Estonia has over 1,500 islands, all of which offer unique beach experiences due to their picturesque atmosphere. One of the most interesting is Ruhnu, located in the Gulf of Riga in the Baltic Sea.
It covers only 11.9 km2 and currently has fewer than 100 permanent inhabitants. The island can be reached by plane (there are weekly flights from Pärnu and Kuressaare) or by ferry service.
The archaeological artefacts (related to seasonal seal hunting) which have been found on the island date back to 5,000 BC. But the first documented record of Ruhnu is a 1341 letter sent by the Bishop of Courland regarding the islanders’ “right to reside and manage their property in accordance with Swedish law”.
Until the Soviet occupation began in 1944, the island was populated by ethnic Swedes who were forced to relocate to Sweden after the war. When Estonia regained its independence in 1991, the buildings, land, and other properties on Ruhnu were given back to their original owners or to their descendants. While most of them did not return to the island, they still occasionally visit the land of their forefathers.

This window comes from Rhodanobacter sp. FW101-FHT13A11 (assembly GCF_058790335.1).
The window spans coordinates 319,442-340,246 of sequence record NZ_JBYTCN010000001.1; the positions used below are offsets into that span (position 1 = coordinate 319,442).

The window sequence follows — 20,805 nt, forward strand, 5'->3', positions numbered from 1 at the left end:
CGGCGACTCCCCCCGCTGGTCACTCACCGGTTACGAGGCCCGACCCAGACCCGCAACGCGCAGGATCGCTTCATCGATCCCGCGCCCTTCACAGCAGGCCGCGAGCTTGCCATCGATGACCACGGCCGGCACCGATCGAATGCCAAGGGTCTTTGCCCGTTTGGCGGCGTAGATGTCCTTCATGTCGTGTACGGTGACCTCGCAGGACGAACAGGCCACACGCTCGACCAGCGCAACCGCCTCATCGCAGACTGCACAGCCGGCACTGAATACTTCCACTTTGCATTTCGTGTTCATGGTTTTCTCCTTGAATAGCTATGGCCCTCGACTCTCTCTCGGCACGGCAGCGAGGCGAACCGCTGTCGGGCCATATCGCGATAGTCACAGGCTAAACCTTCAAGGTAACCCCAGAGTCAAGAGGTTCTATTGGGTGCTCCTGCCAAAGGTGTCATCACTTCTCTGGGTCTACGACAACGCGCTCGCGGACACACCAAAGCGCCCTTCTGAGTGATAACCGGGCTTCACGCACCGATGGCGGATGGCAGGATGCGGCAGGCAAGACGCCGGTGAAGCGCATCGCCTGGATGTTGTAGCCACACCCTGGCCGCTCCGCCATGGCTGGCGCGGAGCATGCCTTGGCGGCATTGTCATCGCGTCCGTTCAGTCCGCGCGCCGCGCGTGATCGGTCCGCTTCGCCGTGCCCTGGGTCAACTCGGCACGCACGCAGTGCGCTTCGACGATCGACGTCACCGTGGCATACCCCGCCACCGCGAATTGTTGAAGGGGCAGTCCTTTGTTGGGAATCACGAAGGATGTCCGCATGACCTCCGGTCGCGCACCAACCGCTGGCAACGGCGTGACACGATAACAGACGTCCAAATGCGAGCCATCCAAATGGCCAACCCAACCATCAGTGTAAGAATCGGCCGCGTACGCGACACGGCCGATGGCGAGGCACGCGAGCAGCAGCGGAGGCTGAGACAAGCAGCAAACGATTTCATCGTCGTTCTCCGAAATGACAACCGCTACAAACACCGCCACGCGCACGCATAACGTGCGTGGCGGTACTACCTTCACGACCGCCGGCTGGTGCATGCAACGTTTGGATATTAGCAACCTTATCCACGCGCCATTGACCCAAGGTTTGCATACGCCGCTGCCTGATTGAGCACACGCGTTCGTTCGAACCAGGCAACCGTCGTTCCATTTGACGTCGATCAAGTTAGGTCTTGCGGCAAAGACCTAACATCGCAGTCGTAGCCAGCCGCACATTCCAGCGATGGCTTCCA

As we were approaching the island, we noticed the impressive tower lighthouse which stands atop Haubejerre Hill, the highest point on the island. The most interesting fact about this tower is that Gustave Eiffel designed it himself. The structure was then prefabricated in France and shipped to Ruhnu for assembly in 1877.
Besides the Eiffel tower, Ruhnu is also famous for its beaches with singing sand (so named because when you walk on the sand, it emits a kind of a high-pitched tone). Limo is one the most beautiful and popular of the island’s beaches for tourists; it is also the best place, if you pay a little attention, to listen to the so-called singing sand.
Most of the island’s inhabitants still wear traditional dress, just as they did in the past. Furthermore, Ruhnu is home to one of the oldest wooden buildings in Estonia: the island’s wooden church was built in 1644, its baroque-style tower being added in 1755. Nowadays, services are held in the nearby Lutheran church (made of stone), which was built in 1912.
There’s also a funny (true) story from the spring of 2006: a 150 kg brown bear sailed to Ruhnu on top of an iceberg across the Gulf of Riga. It is said that the bear traveled from Latvia, which is around 40 km away. The event became a media sensation in both the Estonian and Latvian press, mainly because there hadn’t been any large carnivores on Ruhnu Island for centuries. The bear avoided capture for several months and is believed to have since returned to Latvia.
Photos via Flickr.
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We have also written about Prague, Viscri, Košice, the unique cave bath of Miskolctapolca, Kraków, Plitvice Lakes Natural Park, Lake Bled, Veliko Tarnovo, Novi Sad, Stari Bar, Bánffy Castle, Hunyadi Castle, Gyula, Kaunas, Gauja National Park, Kuressaare, Zadar, Mostar, Tartu, Wigry National Park, Krk Island, Budva, Mileştii Mici Winery, Ljubljana, and Rupea Fortress.